The Authors of Art + Fashion Name Their All-Time Favorite Collaborations

A volume of magnificent proportions, Art + Fashion is as exciting and elegant as the creative partnerships it celebrates. Spanning numerous eras, men and women’s fashion, and a wide range of art mediums, these collaborative projects reveal the astonishing work that results when luminaries from the art world come together with icons of the fashion world. 

And now, perhaps the best part—hearing directly from the authors Julien Tomasello and E.P. Cutler themselves! These two let us in on the behind-the-scenes of writing the book and their favorite art and fashion collaborations.

Julien Tomasello, Co-author & Picture Editor

Co-creating Art + Fashion: Collaborations & Connections Between Icons with E.P. Cutler was an intense and deeply enriching experience; how many times in the course of your life can you say you are inspired by and completely in tune with the company you keep? Working with E.P. and the equally passionate artists, gallerists, fashion houses, and archivists was something I will always remember. We became a groovy geek club of kids on a sugar high of art, fashion, and amazing imagery—banded together to tell the story of what happens when the two rebellious, narcissistic, and fantastical worlds of art and fashion have come together.

Cover of Art + Fashion

Of all the collaborations and connections contained within Art + Fashion, two are particular standouts to me—the first of which being photographer Melvin Sokolsky’s Bubble series that was shot for Harper’s Bazaar in 1963. I am proud of the story of how a young, self-taught artist from the Lower East Side of New York City began photographing for Harper’s Bazaar at the age of twenty-one, and subsequently created a cover and editorial shoot that evolved the way fashion is depicted in media.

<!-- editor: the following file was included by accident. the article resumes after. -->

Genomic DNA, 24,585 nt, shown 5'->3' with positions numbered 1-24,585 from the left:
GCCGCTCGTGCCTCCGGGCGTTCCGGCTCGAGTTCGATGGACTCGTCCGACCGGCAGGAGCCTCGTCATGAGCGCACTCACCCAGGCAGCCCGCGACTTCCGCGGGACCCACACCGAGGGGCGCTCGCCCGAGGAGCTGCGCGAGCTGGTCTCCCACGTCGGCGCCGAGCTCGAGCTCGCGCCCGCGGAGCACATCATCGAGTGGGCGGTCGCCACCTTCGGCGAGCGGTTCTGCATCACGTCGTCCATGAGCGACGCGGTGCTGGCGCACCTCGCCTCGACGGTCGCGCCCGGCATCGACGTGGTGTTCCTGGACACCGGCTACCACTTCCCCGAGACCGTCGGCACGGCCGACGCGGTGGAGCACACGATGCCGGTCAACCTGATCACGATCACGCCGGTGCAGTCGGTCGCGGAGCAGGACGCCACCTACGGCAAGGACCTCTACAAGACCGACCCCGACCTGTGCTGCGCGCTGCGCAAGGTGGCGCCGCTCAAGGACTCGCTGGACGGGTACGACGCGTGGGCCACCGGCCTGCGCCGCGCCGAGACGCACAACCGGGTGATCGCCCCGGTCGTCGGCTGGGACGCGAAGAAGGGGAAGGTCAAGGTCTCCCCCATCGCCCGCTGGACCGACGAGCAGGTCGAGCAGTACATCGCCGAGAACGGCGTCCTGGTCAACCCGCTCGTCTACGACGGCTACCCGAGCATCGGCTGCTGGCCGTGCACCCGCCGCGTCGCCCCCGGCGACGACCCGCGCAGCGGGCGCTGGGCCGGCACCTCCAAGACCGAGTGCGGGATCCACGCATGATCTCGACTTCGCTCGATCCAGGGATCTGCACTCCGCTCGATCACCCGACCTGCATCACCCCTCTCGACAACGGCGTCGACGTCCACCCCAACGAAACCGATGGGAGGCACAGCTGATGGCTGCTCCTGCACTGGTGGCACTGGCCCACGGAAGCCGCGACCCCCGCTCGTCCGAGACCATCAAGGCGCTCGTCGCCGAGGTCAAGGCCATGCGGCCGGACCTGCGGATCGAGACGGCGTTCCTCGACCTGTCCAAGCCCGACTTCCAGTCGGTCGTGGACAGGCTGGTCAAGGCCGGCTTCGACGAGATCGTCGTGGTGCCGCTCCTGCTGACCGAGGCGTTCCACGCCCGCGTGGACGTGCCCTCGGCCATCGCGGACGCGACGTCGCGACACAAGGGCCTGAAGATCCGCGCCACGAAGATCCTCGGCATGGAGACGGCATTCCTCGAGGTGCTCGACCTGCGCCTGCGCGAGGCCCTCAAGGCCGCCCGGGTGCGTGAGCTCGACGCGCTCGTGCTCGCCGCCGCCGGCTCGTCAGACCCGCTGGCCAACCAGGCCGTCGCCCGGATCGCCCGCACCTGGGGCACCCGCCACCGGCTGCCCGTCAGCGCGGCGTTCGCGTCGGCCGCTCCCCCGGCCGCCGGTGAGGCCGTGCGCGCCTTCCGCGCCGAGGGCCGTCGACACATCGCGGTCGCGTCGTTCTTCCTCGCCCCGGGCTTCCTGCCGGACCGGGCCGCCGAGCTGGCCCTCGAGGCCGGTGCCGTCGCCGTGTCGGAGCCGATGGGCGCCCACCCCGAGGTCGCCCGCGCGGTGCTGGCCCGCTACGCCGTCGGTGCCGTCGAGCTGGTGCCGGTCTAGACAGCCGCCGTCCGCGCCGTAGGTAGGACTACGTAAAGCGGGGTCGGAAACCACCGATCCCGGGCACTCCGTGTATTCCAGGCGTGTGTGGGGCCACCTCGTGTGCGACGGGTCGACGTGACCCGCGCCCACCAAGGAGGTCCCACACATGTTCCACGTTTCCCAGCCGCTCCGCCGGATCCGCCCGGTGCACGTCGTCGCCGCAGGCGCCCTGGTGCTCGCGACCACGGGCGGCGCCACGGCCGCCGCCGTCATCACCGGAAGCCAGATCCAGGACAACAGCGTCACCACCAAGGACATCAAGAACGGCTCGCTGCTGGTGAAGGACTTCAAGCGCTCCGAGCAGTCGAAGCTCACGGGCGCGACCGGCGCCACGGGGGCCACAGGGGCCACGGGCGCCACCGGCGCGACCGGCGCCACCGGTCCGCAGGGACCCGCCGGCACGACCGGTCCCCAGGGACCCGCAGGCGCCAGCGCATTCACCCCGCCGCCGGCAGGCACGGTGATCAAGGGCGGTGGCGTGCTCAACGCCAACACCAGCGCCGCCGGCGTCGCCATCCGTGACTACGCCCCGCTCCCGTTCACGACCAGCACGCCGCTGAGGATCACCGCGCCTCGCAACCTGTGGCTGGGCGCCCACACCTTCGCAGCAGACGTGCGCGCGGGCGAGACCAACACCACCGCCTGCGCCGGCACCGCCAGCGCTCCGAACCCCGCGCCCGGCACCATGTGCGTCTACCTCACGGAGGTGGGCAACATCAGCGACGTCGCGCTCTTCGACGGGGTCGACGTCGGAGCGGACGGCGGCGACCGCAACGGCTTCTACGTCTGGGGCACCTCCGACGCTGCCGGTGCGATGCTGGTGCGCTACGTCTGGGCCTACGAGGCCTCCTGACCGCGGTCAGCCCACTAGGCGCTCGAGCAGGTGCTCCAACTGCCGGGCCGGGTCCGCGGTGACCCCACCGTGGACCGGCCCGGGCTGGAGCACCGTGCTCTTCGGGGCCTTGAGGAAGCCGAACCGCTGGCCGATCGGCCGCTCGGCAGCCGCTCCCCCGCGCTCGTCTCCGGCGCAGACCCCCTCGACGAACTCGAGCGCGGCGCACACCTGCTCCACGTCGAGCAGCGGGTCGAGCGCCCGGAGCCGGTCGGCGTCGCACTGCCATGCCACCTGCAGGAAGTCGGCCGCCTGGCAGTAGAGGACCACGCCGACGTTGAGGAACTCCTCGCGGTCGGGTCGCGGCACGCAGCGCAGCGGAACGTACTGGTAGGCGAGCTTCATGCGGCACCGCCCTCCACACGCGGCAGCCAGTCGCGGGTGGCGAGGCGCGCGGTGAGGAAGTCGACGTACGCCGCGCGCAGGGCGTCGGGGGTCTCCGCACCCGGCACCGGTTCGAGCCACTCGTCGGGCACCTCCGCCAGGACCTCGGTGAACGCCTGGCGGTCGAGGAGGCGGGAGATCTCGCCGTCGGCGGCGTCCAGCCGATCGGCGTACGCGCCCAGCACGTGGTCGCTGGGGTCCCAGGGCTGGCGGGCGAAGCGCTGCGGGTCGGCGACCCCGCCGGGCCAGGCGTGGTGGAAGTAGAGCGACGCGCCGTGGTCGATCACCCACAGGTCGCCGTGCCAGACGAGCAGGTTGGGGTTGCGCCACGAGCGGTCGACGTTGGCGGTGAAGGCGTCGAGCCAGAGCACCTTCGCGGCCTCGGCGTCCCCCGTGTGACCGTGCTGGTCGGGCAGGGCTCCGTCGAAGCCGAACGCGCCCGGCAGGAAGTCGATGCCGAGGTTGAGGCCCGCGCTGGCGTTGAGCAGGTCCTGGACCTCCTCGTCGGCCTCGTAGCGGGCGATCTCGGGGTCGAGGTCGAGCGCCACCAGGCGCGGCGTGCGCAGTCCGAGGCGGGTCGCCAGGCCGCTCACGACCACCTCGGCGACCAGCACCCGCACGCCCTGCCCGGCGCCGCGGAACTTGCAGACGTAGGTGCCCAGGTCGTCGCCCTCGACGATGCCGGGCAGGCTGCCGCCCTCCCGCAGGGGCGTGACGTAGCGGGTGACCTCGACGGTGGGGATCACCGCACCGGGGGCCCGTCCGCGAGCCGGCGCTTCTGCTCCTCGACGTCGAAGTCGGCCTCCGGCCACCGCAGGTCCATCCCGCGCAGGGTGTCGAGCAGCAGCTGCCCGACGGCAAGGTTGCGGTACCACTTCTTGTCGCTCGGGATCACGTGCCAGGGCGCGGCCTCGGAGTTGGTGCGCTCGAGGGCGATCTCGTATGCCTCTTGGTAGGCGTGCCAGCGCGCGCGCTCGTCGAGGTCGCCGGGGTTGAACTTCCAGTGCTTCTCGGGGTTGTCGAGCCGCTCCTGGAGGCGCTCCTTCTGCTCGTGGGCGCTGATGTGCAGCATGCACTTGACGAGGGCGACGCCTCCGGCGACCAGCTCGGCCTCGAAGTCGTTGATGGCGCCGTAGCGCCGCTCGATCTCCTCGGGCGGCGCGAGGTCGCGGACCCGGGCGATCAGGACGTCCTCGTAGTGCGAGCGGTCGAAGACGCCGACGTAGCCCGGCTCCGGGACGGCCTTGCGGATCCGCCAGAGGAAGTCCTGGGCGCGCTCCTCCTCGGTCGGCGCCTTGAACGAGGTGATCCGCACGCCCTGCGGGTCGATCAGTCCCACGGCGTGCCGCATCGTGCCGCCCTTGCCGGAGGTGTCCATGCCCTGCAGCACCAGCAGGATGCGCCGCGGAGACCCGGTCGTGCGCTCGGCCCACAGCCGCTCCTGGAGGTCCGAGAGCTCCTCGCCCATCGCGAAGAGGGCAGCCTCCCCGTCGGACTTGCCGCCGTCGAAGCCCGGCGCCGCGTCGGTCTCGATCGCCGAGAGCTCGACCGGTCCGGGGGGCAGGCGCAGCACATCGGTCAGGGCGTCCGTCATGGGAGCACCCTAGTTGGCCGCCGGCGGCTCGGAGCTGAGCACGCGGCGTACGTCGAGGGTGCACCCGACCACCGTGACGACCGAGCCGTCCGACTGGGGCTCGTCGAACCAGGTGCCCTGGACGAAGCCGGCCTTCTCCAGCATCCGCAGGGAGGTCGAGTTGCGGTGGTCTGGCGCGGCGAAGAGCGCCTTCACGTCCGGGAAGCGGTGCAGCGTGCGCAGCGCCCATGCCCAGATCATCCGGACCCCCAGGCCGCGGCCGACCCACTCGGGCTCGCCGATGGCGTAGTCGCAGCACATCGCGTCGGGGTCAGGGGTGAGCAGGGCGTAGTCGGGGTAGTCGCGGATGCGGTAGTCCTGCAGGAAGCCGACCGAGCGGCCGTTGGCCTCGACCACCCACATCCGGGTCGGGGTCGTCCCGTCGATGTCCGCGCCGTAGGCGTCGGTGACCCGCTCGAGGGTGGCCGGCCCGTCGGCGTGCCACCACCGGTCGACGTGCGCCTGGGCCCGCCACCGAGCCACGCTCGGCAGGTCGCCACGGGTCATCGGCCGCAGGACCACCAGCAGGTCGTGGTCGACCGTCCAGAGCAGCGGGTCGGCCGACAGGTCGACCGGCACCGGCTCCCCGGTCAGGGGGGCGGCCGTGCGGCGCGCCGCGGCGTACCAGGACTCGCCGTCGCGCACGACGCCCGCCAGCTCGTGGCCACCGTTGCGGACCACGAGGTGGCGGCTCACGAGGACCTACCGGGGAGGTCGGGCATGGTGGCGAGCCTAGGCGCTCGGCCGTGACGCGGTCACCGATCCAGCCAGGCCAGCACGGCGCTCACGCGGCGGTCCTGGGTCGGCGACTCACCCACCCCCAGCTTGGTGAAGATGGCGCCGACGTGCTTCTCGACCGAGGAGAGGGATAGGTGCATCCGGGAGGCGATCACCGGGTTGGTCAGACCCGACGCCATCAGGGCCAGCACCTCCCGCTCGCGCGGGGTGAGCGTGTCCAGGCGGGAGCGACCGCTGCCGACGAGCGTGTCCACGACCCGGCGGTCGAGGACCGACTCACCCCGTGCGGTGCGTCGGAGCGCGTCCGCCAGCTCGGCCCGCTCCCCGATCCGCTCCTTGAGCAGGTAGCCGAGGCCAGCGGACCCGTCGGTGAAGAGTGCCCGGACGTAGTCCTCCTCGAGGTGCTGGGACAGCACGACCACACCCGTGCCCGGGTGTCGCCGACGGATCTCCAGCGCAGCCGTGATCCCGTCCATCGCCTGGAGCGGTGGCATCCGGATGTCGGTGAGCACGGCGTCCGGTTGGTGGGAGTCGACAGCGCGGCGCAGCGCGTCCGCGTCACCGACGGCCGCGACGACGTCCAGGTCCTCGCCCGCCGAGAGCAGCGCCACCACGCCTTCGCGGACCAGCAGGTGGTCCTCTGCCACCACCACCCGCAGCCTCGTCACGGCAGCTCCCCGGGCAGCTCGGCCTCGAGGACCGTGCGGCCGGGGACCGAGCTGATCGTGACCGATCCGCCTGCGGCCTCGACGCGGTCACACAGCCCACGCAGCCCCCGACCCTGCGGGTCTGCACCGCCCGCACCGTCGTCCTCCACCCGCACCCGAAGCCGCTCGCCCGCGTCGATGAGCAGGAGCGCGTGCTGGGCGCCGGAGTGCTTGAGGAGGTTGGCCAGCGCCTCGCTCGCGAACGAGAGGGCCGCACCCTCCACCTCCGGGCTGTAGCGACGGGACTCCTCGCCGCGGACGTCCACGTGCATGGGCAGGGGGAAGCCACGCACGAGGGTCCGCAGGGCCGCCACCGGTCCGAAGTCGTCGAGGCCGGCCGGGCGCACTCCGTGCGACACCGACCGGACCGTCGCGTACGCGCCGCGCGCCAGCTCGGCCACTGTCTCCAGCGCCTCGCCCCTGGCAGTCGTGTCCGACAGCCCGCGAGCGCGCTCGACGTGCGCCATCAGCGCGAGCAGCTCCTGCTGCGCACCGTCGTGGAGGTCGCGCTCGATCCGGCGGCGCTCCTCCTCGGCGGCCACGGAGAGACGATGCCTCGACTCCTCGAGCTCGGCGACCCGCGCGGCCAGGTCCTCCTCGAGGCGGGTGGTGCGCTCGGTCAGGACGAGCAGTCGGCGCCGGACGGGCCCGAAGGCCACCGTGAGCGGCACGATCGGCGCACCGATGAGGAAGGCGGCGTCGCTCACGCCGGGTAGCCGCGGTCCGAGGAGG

Melvin Sokolsky’s story proves that visionary art isn’t about going to a hip art school or who you know—it’s about having the talent and guts to lead by your talent and to create. It also proves that the velvet ropes stationed at the entrance of the art and fashion worlds are really just for appearances’ sake. True talent gets recognized and those ropes quickly come down.

Lumiere Street, 1963

Lumiere Street, From Bubble; Harper’s Bazaar, 1963. Photograph © Melvin Sokolsky

The second standout in Art + Fashion is found in the Epilogue of the book, devoted to the contemporary artist Christophe Aguirre Schwarz (also known as Zevs). I came up with the idea of using our Epilogue to offer a more critical view on the fashion world, and Schwarz—or rather his bad-boy, alter ego Zevs—was the perfect choice for this antithetical stance. Beginning in the 1990s, Zevs’ canvases were the streets, signs, subways, and buildings of Paris—he was part of a small and notorious group of graffiti artists tagging their urban terrain in spray paint.